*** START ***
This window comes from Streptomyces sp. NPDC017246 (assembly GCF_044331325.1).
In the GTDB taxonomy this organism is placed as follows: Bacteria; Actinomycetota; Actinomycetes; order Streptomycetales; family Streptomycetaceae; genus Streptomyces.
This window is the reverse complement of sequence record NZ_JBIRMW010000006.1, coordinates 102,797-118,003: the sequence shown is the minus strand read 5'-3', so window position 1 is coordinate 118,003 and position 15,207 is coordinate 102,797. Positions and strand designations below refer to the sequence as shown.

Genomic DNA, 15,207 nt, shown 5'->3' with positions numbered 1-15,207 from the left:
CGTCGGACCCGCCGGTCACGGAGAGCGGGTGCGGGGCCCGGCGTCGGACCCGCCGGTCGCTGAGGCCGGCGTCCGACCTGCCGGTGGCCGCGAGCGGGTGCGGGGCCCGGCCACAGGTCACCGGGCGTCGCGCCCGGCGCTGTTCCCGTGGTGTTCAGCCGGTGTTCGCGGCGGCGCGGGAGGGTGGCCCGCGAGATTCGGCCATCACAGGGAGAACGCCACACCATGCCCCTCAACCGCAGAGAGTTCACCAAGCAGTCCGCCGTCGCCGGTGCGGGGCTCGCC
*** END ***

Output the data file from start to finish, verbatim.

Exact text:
This window comes from Streptomyces sp. NPDC017246 (assembly GCF_044331325.1).
In the GTDB taxonomy this organism is placed as follows: Bacteria; Actinomycetota; Actinomycetes; order Streptomycetales; family Streptomycetaceae; genus Streptomyces.
This window is the reverse complement of sequence record NZ_JBIRMW010000006.1, coordinates 102,797-118,003: the sequence shown is the minus strand read 5'-3', so window position 1 is coordinate 118,003 and position 15,207 is coordinate 102,797. Positions and strand designations below refer to the sequence as shown.

Genomic DNA, 15,207 nt, shown 5'->3' with positions numbered 1-15,207 from the left:
CGTCGGACCCGCCGGTCACGGAGAGCGGGTGCGGGGCCCGGCGTCGGACCCGCCGGTCGCTGAGGCCGGCGTCCGACCTGCCGGTGGCCGCGAGCGGGTGCGGGGCCCGGCCACAGGTCACCGGGCGTCGCGCCCGGCGCTGTTCCCGTGGTGTTCAGCCGGTGTTCGCGGCGGCGCGGGAGGGTGGCCCGCGAGATTCGGCCATCACAGGGAGAACGCCACACCATGCCCCTCAACCGCAGAGAGTTCACCAAGCAGTCCGCCGTCGCCGGTGCGGGGCTCGCC